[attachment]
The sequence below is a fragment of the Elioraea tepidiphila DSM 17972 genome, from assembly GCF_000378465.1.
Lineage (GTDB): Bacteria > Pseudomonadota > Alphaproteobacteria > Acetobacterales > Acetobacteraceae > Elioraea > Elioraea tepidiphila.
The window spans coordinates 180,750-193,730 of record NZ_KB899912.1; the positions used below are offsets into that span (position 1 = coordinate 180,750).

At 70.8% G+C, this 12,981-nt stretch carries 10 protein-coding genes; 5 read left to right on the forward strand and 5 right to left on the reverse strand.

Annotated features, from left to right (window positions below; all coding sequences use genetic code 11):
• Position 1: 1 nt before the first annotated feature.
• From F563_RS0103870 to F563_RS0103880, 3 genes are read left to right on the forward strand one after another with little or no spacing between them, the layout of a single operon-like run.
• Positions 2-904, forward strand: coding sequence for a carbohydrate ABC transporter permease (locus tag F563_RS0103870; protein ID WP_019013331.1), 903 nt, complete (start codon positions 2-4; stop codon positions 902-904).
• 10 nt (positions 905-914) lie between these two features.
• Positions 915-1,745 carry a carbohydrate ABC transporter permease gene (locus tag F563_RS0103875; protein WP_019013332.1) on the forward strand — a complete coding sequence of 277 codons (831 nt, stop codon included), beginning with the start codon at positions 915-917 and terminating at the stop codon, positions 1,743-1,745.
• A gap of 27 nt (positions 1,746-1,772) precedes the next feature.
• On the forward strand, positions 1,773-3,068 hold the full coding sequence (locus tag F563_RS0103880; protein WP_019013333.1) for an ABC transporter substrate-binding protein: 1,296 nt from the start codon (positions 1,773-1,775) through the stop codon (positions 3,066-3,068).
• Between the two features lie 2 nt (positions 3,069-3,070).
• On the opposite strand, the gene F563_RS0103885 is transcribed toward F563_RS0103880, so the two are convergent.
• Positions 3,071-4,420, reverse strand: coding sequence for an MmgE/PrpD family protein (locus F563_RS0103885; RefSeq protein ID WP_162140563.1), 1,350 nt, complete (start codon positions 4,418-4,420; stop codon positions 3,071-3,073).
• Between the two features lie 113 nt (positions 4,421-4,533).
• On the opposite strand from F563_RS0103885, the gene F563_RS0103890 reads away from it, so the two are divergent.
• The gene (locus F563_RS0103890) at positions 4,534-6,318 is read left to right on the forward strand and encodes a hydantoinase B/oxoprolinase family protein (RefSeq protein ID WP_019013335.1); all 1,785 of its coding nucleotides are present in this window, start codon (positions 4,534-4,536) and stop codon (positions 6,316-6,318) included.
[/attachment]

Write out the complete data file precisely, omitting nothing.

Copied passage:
The sequence below is a fragment of the Elioraea tepidiphila DSM 17972 genome, from assembly GCF_000378465.1.
Lineage (GTDB): Bacteria > Pseudomonadota > Alphaproteobacteria > Acetobacterales > Acetobacteraceae > Elioraea > Elioraea tepidiphila.
The window spans coordinates 180,750-193,730 of record NZ_KB899912.1; the positions used below are offsets into that span (position 1 = coordinate 180,750).

At 70.8% G+C, this 12,981-nt stretch carries 10 protein-coding genes; 5 read left to right on the forward strand and 5 right to left on the reverse strand.

Annotated features, from left to right (window positions below; all coding sequences use genetic code 11):
• Position 1: 1 nt before the first annotated feature.
• From F563_RS0103870 to F563_RS0103880, 3 genes are read left to right on the forward strand one after another with little or no spacing between them, the layout of a single operon-like run.
• Positions 2-904, forward strand: coding sequence for a carbohydrate ABC transporter permease (locus tag F563_RS0103870; protein ID WP_019013331.1), 903 nt, complete (start codon positions 2-4; stop codon positions 902-904).
• 10 nt (positions 905-914) lie between these two features.
• Positions 915-1,745 carry a carbohydrate ABC transporter permease gene (locus tag F563_RS0103875; protein WP_019013332.1) on the forward strand — a complete coding sequence of 277 codons (831 nt, stop codon included), beginning with the start codon at positions 915-917 and terminating at the stop codon, positions 1,743-1,745.
• A gap of 27 nt (positions 1,746-1,772) precedes the next feature.
• On the forward strand, positions 1,773-3,068 hold the full coding sequence (locus tag F563_RS0103880; protein WP_019013333.1) for an ABC transporter substrate-binding protein: 1,296 nt from the start codon (positions 1,773-1,775) through the stop codon (positions 3,066-3,068).
• Between the two features lie 2 nt (positions 3,069-3,070).
• On the opposite strand, the gene F563_RS0103885 is transcribed toward F563_RS0103880, so the two are convergent.
• Positions 3,071-4,420, reverse strand: coding sequence for an MmgE/PrpD family protein (locus F563_RS0103885; RefSeq protein ID WP_162140563.1), 1,350 nt, complete (start codon positions 4,418-4,420; stop codon positions 3,071-3,073).
• Between the two features lie 113 nt (positions 4,421-4,533).
• On the opposite strand from F563_RS0103885, the gene F563_RS0103890 reads away from it, so the two are divergent.
• The gene (locus F563_RS0103890) at positions 4,534-6,318 is read left to right on the forward strand and encodes a hydantoinase B/oxoprolinase family protein (RefSeq protein ID WP_019013335.1); all 1,785 of its coding nucleotides are present in this window, start codon (positions 4,534-4,536) and stop codon (positions 6,316-6,318) included.